Dietitians provide information and advice about food and nutrition. They promote the wellbeing of people by helping them with their food-related concerns. Dietitians advise people about how to maintain a healthy weight and plan nutritional diets and menus. They also help with special dietary needs for people with conditions such as diabetes, cancer or food allergies.
Dietitians can work in public and private hospitals, community health centres, corporate organisations or food manufacturing. Some dietitians specialise in areas such as nutrition and ageing (gerontological dietitians), premature babies (neonatal dietitians), sports or nutrition research.
- Diagnosis and treatment
- Management of acute and chronic conditions
- Information and advice
- Health-related information
- Nutrition advice
Appointments can be made directly without a referral.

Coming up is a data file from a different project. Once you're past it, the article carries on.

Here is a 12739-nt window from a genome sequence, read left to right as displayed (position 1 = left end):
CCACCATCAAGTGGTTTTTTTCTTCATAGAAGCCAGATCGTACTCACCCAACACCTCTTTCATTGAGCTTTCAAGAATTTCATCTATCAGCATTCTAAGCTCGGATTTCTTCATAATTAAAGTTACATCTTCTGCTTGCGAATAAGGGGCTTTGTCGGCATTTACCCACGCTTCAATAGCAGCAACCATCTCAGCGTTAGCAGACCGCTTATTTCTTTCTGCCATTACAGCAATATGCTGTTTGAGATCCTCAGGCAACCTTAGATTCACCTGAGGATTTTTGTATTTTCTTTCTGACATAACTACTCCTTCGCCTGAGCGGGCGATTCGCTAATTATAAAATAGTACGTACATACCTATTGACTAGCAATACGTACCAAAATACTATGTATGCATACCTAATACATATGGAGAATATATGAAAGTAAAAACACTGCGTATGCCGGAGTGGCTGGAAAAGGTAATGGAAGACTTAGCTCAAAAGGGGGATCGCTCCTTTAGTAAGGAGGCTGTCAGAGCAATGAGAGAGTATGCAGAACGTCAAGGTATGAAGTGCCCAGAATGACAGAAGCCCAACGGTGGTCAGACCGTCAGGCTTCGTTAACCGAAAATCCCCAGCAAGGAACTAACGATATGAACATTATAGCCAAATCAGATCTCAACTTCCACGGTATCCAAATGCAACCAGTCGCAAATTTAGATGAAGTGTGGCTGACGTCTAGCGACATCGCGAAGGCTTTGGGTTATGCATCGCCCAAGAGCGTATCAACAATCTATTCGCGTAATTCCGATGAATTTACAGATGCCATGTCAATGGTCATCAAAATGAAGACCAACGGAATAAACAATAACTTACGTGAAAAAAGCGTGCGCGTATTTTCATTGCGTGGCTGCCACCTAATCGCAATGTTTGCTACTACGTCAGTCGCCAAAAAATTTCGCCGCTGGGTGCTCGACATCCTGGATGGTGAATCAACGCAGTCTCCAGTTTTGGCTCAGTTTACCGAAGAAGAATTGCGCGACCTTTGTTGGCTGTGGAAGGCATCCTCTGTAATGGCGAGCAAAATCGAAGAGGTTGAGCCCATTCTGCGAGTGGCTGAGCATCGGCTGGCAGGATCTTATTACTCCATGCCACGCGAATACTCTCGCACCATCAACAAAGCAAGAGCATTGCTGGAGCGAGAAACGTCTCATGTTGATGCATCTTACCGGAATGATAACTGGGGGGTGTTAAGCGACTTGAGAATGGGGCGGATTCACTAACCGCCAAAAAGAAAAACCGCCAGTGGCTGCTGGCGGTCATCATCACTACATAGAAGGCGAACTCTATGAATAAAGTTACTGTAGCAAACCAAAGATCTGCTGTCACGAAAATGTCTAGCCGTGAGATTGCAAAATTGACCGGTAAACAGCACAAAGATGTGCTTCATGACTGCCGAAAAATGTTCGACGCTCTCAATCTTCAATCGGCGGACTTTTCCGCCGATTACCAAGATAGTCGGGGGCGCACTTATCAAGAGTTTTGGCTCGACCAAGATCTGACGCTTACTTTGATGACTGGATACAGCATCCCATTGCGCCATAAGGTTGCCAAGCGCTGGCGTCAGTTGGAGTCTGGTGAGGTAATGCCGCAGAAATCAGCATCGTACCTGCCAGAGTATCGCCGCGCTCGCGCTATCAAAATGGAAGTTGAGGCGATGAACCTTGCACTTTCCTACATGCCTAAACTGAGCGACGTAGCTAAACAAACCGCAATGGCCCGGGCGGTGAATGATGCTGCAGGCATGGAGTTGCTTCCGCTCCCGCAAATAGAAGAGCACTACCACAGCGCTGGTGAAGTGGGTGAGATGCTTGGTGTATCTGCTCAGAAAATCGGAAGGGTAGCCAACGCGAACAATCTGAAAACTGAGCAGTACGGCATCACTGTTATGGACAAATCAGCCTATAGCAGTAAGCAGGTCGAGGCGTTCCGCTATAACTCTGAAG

Your doctor or other health professional may also refer you to a dietitian.
A referral from your doctor may be needed for Department of Veterans’ Affairs requirements. If unsure, check with your dietitian before attending your appointment.
How to access
To find a dietitian near you, enter your postcode or suburb below.
Contact your local dietitian for clinic opening hours.
The cost of a dietitian varies depending on the treatment. Contact the clinic before you attend if you are unsure of the cost.
Medicare covers dietitian fees for individuals who are eligible under the Chronic Disease Management (CDM) program.
Consultations with dietitians in public hospitals and community health centres are free of charge.